Soccernet has had it confirmed from sources close to the Liverpool takeover bid that Kenny Huang is backed by the China Investment Corporation (CIC), an investment arm of the Chinese Government which owns a stake in Canary Wharf.
Chairman Martin Broughton is hoping to complete a sale of the club before the end of the month with several interested parties having come forward. According to reports in several of Thursday morning's newspapers, the rival offer from Syrian Yahya Kirdi will not be successful.
Current owners Tom Hicks and George Gillett were said to favour the interest from Kirdi as they would be able to walk away from Anfield with a profit.
CIC, which invests China's cash reserves in foreign countries, is only willing to repay to debt to Royal Bank of Scotland and Barclays Capital, leaving the North American duo with no return on their investment. But they are believed to be at the top of Broughton's list of interested parties.
Representatives of Kirdi have claimed to be "in the final stage of negotiation" but that appears to be wide of the mark, with the CIC bid - spearheaded by businessman Kenny Huang - at the head of the queue.
Huang's representatives are remaining tight-lipped on where their money is coming from.
"We will not confirm or deny any matter in relation to the Liverpool Football Club unless and until we and the representatives of Liverpool FC have chosen to do so jointly,'' said a spokesman for the Hong Kong-based businessman.
CIC is said to have assets of £209 billion, which would allay fears over the funding of the deal. The Times claims manager Roy Hodgson will be given £150 million to spend.
The Guardian reports that CIC has spent the past fortnight selling shares in other companies to free up the precise amount of cash to clear Liverpool's debt. The report states: "In a series of trades since July 19, CIC has sold $558 million of shares in Morgan Stanley, equating to £351.4 million. That sum is equivalent to Liverpool's debt to the nearest decimal place, and is exactly the number insiders say has been quoted to interested parties as the sale price."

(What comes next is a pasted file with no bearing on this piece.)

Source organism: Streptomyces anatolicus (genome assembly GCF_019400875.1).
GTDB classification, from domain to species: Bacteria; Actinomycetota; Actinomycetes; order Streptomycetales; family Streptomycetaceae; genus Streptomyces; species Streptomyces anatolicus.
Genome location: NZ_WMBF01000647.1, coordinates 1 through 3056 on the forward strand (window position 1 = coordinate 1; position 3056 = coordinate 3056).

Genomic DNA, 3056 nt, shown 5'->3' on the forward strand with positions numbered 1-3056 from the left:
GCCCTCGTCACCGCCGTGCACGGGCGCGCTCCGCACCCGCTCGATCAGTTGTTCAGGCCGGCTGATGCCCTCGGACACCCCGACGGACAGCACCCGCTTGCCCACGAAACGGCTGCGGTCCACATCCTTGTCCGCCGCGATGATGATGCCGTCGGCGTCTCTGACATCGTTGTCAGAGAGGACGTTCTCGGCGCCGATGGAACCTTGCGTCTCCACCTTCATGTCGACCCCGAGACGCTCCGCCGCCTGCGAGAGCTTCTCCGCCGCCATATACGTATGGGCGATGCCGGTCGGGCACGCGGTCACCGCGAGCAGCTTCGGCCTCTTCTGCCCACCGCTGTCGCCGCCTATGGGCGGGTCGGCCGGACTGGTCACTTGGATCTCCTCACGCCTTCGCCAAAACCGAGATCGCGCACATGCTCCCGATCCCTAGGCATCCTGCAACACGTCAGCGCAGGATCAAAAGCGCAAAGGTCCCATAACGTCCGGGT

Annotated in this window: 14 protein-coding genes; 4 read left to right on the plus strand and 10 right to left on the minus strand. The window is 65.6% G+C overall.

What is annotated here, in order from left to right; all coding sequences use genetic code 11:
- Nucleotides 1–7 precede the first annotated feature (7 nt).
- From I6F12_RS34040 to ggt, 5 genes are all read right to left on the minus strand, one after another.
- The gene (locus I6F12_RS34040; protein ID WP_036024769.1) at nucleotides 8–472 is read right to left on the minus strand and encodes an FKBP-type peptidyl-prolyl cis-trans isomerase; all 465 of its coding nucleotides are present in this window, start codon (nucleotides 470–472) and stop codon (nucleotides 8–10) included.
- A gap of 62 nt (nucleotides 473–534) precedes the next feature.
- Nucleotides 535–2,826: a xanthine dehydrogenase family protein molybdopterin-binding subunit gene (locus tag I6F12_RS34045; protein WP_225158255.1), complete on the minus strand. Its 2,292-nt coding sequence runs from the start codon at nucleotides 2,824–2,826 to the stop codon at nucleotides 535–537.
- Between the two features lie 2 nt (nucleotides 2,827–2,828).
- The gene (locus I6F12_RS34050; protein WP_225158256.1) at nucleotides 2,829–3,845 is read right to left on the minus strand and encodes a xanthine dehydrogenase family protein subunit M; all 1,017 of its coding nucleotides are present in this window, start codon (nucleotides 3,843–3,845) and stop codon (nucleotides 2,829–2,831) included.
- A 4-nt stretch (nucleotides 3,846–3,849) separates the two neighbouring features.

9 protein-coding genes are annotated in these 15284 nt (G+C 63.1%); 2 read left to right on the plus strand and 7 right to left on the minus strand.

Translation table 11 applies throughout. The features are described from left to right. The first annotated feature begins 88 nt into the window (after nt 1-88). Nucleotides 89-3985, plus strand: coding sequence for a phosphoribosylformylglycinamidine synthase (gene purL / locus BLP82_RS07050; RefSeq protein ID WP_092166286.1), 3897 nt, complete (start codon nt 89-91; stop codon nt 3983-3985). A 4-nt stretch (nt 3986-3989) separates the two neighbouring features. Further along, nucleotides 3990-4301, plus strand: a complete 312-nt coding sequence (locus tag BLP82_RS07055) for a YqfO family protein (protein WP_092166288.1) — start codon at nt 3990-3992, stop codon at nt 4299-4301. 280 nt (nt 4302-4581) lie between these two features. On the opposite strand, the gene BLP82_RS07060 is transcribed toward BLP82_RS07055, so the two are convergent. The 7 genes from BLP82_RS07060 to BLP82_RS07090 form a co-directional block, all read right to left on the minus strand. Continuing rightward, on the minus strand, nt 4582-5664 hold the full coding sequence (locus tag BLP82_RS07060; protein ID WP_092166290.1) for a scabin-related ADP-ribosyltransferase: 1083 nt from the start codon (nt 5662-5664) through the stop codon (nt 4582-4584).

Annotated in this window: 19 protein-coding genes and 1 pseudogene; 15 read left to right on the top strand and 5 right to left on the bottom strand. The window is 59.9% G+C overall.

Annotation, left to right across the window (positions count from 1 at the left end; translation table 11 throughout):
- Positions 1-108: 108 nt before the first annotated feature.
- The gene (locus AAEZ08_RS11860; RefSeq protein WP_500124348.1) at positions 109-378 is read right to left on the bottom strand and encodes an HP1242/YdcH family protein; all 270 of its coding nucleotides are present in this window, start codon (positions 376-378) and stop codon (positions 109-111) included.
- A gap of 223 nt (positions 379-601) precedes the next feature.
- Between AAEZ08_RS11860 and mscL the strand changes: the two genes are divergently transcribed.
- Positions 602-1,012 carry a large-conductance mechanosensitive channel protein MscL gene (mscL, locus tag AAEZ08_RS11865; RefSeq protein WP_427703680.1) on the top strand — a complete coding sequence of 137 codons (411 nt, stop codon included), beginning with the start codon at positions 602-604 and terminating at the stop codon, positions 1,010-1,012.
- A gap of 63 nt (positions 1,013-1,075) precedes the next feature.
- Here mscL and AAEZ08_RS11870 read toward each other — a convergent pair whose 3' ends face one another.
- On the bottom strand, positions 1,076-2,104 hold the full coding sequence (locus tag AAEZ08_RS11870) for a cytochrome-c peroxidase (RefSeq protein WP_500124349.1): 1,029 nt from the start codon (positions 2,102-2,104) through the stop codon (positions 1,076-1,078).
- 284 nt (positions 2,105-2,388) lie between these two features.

CIC's website states: "CIC strives to contribute to the prosperity and development of local economies. CIC usually does not seek an active role in the companies in which it invests nor attempts to influence those companies' operations. CIC seeks long-term, stable, sustainable, and risk-adjusted return."
New York based Rhone Group and the Al-Kharafi family from Kuwait are also said to be in negotiations.
Hodgson has warned Liverpool that the ongoing uncertainty over the club's ownership will not represent an excuse for failure this season.
He said: "As a player you have a chance to change things around here. I won't go down the ownership route other than to say we know the ones we have now are very unpopular. That's well documented - they know it and that's why they are prepared to sell.
"But if you don't think that the team is doing as well as it should, then as a player you can do something about it. We want our big players doing well. If they are not, I shall be advising them to look in the mirror and not to constantly look for excuses elsewhere and blame the owners for not having spent £500 million.
"I am sceptical about comments in which players are questioning the club's ambition. I would tend to throw that back at them and say that the club's ambitions rest in your hands, you're the ones playing for us and you're the ones people are paying to watch.
"If we look at Real Madrid last season, they spent an absolute fortune on two or three players and it still didn't get them what they wanted. They didn't win the Champions League. They didn't get to the semi-finals and they didn't win their league or the Spanish Cup. I rest my case.''
Hodgson is not concerned by the possibility his comments could upset the club's big-name players, and continued: "I'd tell the players of the highest echelon to look in mirrors and analyse their performance. I am not fearful of doing that.
"We will push the players and some of them won't like it, but my sympathy always lies with them and in my 36 years in management I have not been let down very often, so I must be right in my experience of trusting them.''